IDEAS home Printed from https://ideas.repec.org/
MyIDEAS: Login to save this paper or follow this series

The Effects of Medicaid and Medicare Reforms on the Elderly’s Savings and Medical Expenditures

  • Mariacristina De Nardi

    (Federal Reserve Bank of Chicago and NBER)

  • Eric French

    (Federal Reserve Bank of Chicago)

  • John Bailey Jones

    (University at Albany, SUNY)

We study a model in which retired single people optimally choose consumption, medical spending and saving while facing uncertainty about their health, lifespan and medical needs. This uncertainty is partially offset by insurance provided by the government and private institutions. We first show how well the model matches important features of the data and we analyze the degree of insurance provided by current programs. We then analyze the effects of some reforms, meant to capture changes in Medicaid and Medicare, on savings and medical expenditures.

If you experience problems downloading a file, check if you have the proper application to view it first. In case of further problems read the IDEAS help page. Note that these files are not on the IDEAS site. Please be patient as the files may be large.

File URL: http://www.mrrc.isr.umich.edu/publications/Papers/pdf/wp236.pdf
Download Restriction: no

Paper provided by University of Michigan, Michigan Retirement Research Center in its series Working Papers with number wp236.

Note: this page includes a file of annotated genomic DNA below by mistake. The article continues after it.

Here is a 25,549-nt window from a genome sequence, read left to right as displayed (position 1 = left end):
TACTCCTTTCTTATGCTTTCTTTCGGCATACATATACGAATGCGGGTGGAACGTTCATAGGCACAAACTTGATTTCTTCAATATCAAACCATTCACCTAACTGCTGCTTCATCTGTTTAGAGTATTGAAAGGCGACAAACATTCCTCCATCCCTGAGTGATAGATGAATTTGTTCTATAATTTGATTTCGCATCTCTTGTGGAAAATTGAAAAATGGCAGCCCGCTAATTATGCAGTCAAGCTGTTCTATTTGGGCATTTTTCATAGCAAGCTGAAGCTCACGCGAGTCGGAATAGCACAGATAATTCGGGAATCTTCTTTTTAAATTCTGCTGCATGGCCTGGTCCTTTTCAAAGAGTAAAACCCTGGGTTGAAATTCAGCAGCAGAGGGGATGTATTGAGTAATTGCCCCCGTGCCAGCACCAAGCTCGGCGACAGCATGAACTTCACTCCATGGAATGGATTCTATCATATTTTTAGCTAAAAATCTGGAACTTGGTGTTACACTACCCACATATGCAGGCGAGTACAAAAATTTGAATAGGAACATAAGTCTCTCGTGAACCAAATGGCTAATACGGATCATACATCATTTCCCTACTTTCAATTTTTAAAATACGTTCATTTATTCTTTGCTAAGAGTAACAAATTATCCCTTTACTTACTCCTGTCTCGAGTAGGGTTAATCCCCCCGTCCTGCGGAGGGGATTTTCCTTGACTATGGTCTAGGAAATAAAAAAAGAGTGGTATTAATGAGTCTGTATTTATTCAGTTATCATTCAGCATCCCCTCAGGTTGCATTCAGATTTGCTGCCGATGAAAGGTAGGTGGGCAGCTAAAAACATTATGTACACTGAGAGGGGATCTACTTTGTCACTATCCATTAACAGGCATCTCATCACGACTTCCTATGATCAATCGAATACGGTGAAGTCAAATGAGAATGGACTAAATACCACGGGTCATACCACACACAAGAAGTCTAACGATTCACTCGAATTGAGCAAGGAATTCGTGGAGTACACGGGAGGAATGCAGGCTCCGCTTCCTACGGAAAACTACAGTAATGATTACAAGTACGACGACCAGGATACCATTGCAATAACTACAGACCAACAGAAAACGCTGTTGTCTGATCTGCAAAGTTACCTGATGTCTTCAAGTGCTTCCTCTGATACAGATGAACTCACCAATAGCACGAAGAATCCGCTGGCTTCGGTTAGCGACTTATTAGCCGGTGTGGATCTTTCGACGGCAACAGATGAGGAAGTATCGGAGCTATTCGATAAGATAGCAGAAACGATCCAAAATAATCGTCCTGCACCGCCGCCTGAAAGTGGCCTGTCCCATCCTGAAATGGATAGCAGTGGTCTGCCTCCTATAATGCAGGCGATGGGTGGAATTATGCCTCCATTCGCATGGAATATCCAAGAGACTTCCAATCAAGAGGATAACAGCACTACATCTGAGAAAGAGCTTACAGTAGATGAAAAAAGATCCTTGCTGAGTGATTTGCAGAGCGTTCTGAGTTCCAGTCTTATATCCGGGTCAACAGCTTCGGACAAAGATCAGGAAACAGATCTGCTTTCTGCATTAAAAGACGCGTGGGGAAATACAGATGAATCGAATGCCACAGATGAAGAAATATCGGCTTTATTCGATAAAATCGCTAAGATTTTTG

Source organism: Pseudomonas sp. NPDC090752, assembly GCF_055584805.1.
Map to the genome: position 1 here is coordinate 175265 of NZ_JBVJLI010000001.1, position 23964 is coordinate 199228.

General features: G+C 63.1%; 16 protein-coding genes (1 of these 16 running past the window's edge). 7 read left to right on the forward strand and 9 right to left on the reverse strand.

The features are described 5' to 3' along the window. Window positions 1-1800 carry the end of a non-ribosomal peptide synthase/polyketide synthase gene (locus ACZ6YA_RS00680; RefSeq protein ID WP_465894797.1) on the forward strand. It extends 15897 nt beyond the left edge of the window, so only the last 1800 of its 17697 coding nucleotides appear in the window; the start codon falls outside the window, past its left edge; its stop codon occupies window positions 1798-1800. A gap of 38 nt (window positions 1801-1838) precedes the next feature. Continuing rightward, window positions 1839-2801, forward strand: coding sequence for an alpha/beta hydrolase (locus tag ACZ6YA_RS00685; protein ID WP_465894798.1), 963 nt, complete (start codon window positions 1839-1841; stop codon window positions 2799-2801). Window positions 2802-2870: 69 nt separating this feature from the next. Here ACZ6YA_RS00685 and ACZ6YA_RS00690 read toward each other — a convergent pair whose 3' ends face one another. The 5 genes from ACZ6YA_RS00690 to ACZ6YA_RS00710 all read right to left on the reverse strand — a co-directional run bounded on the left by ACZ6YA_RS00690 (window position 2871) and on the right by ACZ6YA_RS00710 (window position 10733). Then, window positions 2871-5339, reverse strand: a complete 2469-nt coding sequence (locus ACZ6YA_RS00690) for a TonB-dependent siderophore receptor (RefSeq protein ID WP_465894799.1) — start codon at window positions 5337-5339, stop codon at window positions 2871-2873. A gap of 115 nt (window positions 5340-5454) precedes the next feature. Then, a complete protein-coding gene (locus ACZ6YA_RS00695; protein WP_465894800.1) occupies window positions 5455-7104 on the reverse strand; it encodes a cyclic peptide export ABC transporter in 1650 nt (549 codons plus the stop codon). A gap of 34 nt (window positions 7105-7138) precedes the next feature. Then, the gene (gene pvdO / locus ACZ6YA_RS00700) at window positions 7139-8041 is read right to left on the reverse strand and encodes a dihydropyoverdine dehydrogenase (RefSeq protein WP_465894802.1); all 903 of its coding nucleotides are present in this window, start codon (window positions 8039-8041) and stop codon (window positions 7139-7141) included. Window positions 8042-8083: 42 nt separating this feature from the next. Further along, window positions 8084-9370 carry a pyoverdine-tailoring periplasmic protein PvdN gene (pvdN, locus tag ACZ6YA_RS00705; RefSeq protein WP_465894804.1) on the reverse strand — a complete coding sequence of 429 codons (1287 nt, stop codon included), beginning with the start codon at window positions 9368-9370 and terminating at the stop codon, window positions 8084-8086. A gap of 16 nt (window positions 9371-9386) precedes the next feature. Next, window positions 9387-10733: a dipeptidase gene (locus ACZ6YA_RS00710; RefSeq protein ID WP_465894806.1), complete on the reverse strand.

as
in new window

Length: 30 pages
Date of creation: Oct 2010
Date of revision:
Handle: RePEc:mrr:papers:wp236
Contact details of provider: Postal: P.O. Box 1248, Ann Arbor, MI 48104
Phone: (734) 615-0422
Fax: (734) 647-4575
Web page: http://www.mrrc.isr.umich.edu/publications/papers/
Email:


More information through EDIRC

References listed on IDEAS
Please report citation or reference errors to , or , if you are the registered author of the cited work, log in to your RePEc Author Service profile, click on "citations" and make appropriate adjustments.:

as in new window
  1. Jeffrey R. Brown & Amy Finkelstein, 2008. "The Interaction of Public and Private Insurance: Medicaid and the Long-Term Care Insurance Market," American Economic Review, American Economic Association, vol. 98(3), pages 1083-1102, June.
  2. Motohiro Yogo, 2009. "Portfolio Choice in Retirement: Health Risk and the Demand for Annuities, Housing and Risky Assets," Working Papers, Center for Retirement Research at Boston College wp2009-3, Center for Retirement Research, revised Jan 2009.
  3. Mariacristina De Nardi & Eric French & John B. Jones, 2010. "Why Do the Elderly Save? The Role of Medical Expenses," Journal of Political Economy, University of Chicago Press, vol. 118(1), pages 39-75, 02.
  4. Fonseca, Raquel & Michaud, Pierre-Carl & Galama, Titus & Kapteyn, Arie, 2009. "On The Rise of Health Spending and Longevity," IZA Discussion Papers 4622, Institute for the Study of Labor (IZA).
  5. Susann Rohwedder & Steven J. Haider & Michael D. Hurd, 2006. "INCREASES IN WEALTH AMONG THE ELDERLY IN THE EARLY 1990s: HOW MUCH IS DUE TO SURVEY DESIGN?," Review of Income and Wealth, International Association for Research in Income and Wealth, vol. 52(4), pages 509-524, December.